Most Chinese professional women are in poor health, according to the authors of a report released on April 22 at the Global Career Women's Sustainable Development Summit in Shanghai.
The survey, based on an online poll of more than 10,000 career women in Beijing, Shanghai, Guangzhou and Shenzhen, indicated five main types of illness suffered by this group.
About 30 percent stated that they had women-specific health problems. Those named as most common included stomach trouble, neck arthritis and breast cancer.
According to the findings, three quarters of respondents were in poor health and about half worried about their condition. They went to hospital 2.8 times per year on average and 64 percent went to see a doctor more than once a year.
In general, those surveyed experienced at least two or three ongoing health conditions such as memory loss, poor sleep, fatigue or cervical pain.
The report also stressed that breast cancer has been women's main killer, having a severe impact on quality of life and career development.
Specifically, the morbidity rate for breast cancer contracted by Chinese professional women was nearly 20 percent. In urban areas, about 9 percent of women fell victim to breast cancer, ranking fifth among causes of death.
Since women generally said they took on heavier responsibilities with regards to balancing both family and career, they had little time to themselves, the report's authors said.
At the summit, organizers focused on women's emotional health.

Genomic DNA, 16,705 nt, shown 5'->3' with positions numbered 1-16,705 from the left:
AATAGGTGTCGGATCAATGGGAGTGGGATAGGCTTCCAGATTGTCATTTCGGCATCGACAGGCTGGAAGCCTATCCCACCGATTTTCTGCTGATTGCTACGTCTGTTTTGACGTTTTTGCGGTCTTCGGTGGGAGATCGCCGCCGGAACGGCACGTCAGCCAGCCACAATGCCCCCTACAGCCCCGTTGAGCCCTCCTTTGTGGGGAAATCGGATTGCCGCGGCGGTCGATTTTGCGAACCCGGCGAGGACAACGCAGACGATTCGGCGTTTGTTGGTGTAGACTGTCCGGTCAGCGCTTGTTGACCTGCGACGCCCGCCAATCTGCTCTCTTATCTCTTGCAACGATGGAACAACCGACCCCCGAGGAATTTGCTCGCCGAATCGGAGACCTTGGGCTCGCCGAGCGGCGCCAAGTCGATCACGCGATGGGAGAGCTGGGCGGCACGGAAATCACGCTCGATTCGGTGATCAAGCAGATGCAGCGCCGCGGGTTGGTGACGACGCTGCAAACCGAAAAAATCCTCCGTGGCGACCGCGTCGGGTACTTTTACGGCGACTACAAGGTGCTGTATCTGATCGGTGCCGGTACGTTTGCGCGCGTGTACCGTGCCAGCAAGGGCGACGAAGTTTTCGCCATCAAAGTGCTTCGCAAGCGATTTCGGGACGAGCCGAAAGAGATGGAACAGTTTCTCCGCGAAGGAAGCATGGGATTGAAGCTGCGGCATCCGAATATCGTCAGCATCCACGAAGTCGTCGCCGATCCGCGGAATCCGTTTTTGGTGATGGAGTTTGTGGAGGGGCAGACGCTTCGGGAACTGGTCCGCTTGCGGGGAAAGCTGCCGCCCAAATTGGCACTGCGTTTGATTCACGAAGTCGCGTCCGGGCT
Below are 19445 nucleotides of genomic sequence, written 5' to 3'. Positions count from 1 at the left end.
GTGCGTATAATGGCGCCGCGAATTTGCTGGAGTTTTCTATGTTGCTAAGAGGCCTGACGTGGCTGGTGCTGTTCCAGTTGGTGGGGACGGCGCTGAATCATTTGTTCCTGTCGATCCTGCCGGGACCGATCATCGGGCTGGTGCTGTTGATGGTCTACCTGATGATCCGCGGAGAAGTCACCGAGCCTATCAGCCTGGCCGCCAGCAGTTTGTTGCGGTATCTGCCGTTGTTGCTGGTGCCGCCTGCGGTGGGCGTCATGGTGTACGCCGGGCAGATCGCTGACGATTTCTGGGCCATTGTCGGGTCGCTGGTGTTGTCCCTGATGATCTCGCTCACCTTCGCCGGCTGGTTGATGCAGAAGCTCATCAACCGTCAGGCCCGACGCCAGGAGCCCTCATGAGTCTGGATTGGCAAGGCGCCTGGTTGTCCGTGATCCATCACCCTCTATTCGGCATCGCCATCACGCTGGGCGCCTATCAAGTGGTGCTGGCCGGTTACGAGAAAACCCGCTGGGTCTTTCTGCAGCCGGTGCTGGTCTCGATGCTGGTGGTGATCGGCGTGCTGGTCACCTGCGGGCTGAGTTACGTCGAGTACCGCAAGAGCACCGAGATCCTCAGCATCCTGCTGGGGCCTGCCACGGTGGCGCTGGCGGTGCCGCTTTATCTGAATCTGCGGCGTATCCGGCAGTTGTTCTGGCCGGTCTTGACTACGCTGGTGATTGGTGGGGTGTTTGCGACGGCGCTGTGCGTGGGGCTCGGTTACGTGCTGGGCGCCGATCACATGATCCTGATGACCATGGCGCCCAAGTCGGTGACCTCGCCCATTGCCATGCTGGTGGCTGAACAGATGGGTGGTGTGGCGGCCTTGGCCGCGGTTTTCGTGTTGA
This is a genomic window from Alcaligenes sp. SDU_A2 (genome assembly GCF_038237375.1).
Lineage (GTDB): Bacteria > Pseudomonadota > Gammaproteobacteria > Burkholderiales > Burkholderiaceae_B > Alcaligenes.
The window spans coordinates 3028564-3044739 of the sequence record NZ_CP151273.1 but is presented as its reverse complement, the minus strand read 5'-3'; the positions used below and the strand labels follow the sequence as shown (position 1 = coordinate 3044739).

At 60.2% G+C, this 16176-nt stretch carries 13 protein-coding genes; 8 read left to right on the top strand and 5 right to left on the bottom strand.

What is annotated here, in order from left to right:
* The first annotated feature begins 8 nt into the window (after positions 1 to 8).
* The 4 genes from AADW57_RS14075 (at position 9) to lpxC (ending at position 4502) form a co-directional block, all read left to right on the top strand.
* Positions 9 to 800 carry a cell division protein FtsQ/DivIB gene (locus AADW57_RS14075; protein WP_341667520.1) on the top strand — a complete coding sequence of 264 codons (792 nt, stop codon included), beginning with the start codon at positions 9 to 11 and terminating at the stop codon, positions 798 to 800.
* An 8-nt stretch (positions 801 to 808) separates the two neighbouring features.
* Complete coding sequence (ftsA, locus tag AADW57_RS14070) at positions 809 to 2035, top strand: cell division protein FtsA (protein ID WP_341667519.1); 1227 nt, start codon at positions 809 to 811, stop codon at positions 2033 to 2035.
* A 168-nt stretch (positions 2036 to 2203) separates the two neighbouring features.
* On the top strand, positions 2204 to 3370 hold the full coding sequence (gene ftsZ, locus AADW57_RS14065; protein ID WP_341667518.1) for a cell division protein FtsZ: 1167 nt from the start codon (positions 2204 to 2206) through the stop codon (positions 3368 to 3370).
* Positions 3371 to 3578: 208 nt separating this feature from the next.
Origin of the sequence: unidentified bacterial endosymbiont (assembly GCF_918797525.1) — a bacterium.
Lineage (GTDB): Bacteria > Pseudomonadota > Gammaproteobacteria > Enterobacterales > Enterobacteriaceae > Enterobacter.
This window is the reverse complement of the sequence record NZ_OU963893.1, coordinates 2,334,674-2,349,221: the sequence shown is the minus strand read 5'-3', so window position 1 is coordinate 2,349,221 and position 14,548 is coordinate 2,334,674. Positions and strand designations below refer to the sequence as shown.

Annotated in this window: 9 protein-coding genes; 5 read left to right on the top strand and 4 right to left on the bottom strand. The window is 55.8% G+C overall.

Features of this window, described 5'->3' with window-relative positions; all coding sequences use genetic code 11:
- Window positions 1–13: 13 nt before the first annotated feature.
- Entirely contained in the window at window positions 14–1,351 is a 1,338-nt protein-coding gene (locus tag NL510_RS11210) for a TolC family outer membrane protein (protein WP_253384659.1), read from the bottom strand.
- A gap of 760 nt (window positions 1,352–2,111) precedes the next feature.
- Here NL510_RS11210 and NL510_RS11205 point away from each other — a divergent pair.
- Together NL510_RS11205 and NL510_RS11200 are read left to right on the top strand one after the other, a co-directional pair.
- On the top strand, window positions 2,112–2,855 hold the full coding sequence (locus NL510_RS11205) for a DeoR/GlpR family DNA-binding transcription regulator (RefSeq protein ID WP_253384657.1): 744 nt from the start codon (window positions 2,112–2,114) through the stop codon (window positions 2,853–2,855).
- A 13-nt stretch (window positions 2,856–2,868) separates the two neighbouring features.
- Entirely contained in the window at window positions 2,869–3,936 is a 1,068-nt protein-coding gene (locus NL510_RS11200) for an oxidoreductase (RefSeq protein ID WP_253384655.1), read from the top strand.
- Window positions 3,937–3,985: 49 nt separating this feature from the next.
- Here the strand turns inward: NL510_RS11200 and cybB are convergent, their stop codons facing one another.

Jon Kabat-Zinn, founder of the MBSR (mindfulness-based stress reduction) treatment from MIT, the U.S.; and, female representative Wu Daini, both shared tips for women on how to seek continuous mental energy when facing high pressure.
The summit also highlighted strong leadership and encouraged women's sustainable career development.
Organizers invited the president of Athena International, an NGO targeting women's leadership in the U.S., to give a speech on women's development in the workplace.
According to the speaker, women over 45 currently still under-performed in the competitive workplace, which not only hinders women's career development but also sets back the pace of social justice and progress.
Qiu Yumei, CEO and co-founder of the firm Ruiwen, pointed to women's "significant and indispensable role in both family and employment." She called for the whole of the society to focus on women's healthy challenges and make joint efforts to seek active solutions.
Wu Xijin, chief editor of Global Times, a popular daily Chinese newspaper, sent a video message saying that she hopes women can face challenges in employment and life with good health and a peaceful mentality.
The event further included a roundtable panel discussion. Speakers included: Yuan Ming, a well-known TV host; Zhao Ping, president of Allergan China; Wu Danru, a Taiwanese writer; Li Qiuping, deputy director of the PR and media department of Bayer China; Yang Hui, chairperson of Vivid Media; and, Chen Yuxin, co-founder and president of Lean In China.
(Source: rayli.com.cn, China Women's News/Translated and edited by Women of China)